My plan is to be both incredibly unbothered and inconveniently hard to reach.
I decided this on a trip to Paris I took in the fall. Before I left the country, I was averaging at least seven hours a day staring at my phone, texting and doomscrolling. My mind was too busy. Even TikTok thought so: My For You page was riddled with videos telling me to get off the app, to take up crocheting or knitting or needlework, to try being still and maybe alone with my thoughts for two seconds.
My first few days abroad, I found myself mindlessly picking up my phone instead of eating as many croissants as I could. I’d get a text, attempt to respond with my spotty service, and then I was sucked in, opening Instagram or TikTok to see if my data had decided to resurrect itself from the time zone I left it behind in.
Then I had a breakthrough: I let my phone die while I was out and didn’t bother charging it until the next morning. And it felt … good? Turns out being “on” was annoying and preventing me from feeling like I was on vacation. I didn’t actually care about texting my friends back late or missing whatever was happening online. I cared about croissants. So I started sleeping with my phone in a separate room. In the morning, instead of my phone alarm followed by a doomscroll, I watched the light seep in through the window I’d just cracked and listen to the sounds of the street below. My mind felt still for the first time in a long time, and I could feel a smidge of a superiority complex starting to creep in (look at me! I don’t need my phone like the rest of you sheep!). Maybe the TikTok algorithm was right.
When I came back to New York City, I wanted to re-create that feeling — even if real life required me to be on my phone at least part of the time. I thought of my friends who consistently piss me off (love you!), the ones I text at 3 p.m. about something very important (secondhand clothing I want to buy or a negroni sbagliato with prosecco I want to drink) only to see that light-gray signifier at the bottom of my screen letting me know their notifications are silenced and their phone is on “Do Not Disturb.” Then I know I won’t hear back from them for at least three hours, by which point my anxiety spiral is over, the joke is stale, and the vintage mittens I’d been eyeing have been sold to a bidder who needed less purchase validation than I did.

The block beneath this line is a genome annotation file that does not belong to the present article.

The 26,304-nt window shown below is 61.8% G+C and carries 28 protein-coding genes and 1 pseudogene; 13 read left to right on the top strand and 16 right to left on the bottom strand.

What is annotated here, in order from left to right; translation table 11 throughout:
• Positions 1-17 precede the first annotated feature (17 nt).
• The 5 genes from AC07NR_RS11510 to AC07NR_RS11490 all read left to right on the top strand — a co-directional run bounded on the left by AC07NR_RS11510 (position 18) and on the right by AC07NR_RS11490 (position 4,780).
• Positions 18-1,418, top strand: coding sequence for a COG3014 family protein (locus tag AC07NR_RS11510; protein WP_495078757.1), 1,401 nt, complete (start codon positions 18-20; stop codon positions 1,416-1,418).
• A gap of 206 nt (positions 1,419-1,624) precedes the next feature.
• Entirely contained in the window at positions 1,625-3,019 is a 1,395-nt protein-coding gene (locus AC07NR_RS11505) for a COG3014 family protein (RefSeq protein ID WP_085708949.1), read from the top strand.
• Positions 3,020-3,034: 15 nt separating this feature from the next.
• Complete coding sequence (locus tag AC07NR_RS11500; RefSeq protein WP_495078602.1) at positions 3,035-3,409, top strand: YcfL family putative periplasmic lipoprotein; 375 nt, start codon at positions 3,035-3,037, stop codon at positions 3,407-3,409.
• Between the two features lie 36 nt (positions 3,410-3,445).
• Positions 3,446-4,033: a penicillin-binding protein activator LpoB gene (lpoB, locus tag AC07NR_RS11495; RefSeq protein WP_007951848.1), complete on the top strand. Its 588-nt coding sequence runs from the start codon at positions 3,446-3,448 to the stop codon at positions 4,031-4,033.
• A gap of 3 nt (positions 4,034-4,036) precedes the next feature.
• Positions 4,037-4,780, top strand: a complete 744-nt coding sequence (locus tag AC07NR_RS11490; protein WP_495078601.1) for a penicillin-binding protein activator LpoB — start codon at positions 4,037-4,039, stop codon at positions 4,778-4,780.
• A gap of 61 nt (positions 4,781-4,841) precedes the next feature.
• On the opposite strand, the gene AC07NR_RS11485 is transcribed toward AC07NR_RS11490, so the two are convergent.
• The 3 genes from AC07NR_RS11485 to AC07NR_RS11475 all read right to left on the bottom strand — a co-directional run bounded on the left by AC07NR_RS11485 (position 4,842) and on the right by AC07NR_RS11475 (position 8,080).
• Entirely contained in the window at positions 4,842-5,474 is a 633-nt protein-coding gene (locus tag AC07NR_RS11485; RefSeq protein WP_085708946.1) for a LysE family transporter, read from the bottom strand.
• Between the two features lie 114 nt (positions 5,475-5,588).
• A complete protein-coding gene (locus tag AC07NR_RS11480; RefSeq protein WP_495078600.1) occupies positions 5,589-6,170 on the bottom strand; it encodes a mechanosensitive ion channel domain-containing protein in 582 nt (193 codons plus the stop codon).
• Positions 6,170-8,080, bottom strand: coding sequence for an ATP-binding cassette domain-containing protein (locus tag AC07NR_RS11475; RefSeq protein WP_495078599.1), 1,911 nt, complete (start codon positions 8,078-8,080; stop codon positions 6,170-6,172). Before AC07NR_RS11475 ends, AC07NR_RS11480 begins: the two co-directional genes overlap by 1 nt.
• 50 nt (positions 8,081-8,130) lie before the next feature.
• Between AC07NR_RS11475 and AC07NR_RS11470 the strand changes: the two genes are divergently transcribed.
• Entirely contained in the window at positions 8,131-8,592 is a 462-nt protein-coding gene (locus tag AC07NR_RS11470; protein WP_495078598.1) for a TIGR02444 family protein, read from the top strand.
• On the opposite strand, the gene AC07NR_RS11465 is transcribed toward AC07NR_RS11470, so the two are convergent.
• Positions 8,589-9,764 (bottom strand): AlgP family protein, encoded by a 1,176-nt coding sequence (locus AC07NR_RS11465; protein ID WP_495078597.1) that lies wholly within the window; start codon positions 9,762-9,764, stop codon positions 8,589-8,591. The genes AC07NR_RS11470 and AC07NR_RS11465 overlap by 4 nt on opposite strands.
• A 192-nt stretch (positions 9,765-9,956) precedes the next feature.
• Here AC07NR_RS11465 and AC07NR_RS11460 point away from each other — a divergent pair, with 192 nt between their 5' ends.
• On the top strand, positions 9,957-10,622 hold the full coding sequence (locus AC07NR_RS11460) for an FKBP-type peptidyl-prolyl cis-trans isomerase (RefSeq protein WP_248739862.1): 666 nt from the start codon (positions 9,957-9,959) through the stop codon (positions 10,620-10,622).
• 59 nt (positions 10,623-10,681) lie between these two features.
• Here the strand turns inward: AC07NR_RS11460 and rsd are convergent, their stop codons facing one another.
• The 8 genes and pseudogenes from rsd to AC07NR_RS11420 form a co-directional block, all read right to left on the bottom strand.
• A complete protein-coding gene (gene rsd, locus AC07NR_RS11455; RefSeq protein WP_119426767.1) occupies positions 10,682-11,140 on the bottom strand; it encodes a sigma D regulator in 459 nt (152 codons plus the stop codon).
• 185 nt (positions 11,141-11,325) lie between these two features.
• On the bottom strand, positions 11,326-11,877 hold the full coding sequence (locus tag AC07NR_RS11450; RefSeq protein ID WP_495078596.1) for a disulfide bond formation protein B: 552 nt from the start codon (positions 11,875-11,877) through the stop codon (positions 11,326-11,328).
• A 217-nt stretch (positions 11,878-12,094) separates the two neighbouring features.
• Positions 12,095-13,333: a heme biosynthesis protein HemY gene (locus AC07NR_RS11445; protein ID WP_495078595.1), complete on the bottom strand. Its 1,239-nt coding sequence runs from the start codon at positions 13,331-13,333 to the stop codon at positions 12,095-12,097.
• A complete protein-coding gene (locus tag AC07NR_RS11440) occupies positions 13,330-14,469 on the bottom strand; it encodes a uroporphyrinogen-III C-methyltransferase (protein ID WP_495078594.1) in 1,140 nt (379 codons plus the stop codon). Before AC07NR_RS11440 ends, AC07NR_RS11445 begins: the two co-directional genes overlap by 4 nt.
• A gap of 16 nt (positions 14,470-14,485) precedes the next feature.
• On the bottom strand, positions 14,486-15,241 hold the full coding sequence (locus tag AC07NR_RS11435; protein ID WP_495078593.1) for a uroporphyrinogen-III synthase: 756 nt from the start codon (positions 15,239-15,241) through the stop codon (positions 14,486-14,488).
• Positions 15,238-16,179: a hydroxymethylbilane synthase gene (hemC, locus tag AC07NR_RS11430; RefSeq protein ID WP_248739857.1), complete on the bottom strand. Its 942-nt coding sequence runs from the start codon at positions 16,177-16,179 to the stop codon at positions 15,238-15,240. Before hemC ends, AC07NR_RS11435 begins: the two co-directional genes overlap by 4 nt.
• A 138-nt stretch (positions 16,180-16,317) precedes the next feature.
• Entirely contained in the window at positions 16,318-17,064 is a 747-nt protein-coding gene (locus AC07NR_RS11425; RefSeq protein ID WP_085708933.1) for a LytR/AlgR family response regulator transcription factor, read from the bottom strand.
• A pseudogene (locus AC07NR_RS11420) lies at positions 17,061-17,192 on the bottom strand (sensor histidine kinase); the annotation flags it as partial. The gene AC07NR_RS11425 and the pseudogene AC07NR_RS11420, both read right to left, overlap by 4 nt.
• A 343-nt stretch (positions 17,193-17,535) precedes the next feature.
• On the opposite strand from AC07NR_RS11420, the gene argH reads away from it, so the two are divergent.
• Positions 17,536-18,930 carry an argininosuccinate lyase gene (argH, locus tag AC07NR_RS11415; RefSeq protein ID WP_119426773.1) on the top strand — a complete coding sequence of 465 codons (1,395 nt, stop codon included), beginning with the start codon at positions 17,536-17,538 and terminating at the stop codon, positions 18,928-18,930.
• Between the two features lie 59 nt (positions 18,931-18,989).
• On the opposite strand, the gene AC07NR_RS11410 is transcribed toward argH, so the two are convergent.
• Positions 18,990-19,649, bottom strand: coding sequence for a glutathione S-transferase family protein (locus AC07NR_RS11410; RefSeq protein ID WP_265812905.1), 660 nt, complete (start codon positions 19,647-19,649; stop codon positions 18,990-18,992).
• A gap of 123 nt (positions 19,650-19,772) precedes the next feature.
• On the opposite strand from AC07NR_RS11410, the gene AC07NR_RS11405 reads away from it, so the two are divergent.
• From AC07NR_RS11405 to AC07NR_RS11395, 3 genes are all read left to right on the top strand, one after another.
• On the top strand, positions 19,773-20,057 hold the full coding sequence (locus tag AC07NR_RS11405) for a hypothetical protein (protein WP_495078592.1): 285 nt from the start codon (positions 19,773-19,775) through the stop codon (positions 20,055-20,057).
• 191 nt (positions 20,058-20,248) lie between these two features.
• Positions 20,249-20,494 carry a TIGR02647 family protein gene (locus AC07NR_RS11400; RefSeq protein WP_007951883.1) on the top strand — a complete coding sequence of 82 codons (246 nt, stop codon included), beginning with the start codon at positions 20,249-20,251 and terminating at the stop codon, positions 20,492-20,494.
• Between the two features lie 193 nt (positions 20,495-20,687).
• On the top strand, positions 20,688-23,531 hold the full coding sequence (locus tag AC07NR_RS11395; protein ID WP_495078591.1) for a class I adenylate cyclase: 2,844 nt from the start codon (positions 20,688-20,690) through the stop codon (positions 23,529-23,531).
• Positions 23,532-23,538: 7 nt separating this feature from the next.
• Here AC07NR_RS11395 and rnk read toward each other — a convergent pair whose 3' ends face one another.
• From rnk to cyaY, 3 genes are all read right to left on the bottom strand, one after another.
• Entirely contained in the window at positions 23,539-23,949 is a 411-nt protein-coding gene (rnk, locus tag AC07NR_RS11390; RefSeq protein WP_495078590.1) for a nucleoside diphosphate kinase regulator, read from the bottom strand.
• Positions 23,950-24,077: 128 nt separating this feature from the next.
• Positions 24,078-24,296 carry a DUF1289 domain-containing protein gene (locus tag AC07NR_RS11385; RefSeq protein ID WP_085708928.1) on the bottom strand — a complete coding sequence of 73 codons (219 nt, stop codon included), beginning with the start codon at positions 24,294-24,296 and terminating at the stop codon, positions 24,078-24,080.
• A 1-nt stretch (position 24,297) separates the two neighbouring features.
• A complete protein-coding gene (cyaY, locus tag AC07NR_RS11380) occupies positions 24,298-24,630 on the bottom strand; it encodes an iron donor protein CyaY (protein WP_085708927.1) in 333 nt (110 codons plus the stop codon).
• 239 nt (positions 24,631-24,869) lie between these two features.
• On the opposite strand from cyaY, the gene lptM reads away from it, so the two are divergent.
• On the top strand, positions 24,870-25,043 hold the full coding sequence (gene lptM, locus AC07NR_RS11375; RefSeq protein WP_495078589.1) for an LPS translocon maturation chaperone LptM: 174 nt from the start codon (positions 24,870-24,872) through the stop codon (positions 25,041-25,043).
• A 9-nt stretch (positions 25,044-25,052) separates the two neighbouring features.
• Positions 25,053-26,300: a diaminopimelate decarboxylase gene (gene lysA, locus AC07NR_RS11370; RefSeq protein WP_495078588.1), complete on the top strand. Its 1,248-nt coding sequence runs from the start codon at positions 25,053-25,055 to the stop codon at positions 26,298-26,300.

Recently, a friend told me she even keeps her phone on Do Not Disturb all day, rotating through several variations: one for the morning, one during work hours, another after work, and finally for bedtime. Each setting is customized to allow some notifications in, like texts from her family, and others are an impenetrable wall of virtual serenity. “It’s so peaceful,” she told me. In truth, it sounds like bliss.
So now I have a setting for work, which allows in notifications from Slack and texts from two lucky people, and one for bedtime, which allows no one, giving me space to be alone with my thoughts and my thoughts only. Sometimes I forget my notifications have been silenced and even, sometimes, that my phone exists at all. My mind doesn’t race, in fact, it even feels clear, and I can breathe a little better. Thing is, I forget to turn them on half the time. And then there are the times I do remember but find myself picking up my phone nonetheless, checking my messages, worried that someone incredibly important — like Jennifer Coolidge or Cher — is trying to reach out to me.
I’m going to keep working on it. Maybe I’ll set disrupting alarms when I find myself going down a rabbit hole of niche TikTok conspiracies and it’s time to check back into reality — or at least when it’s time to blink post-scroll. Either way, no matter what it takes, if you text me in the New Year, don’t expect me to respond for at least three to five business hours. I’m going to be busy ignoring each and every single one of you <3.
- This Year, I’m Going to Plan Less
- Fine, I’ll Just Like the Instagram Post
- I’m Determined to Mix My Friend Groups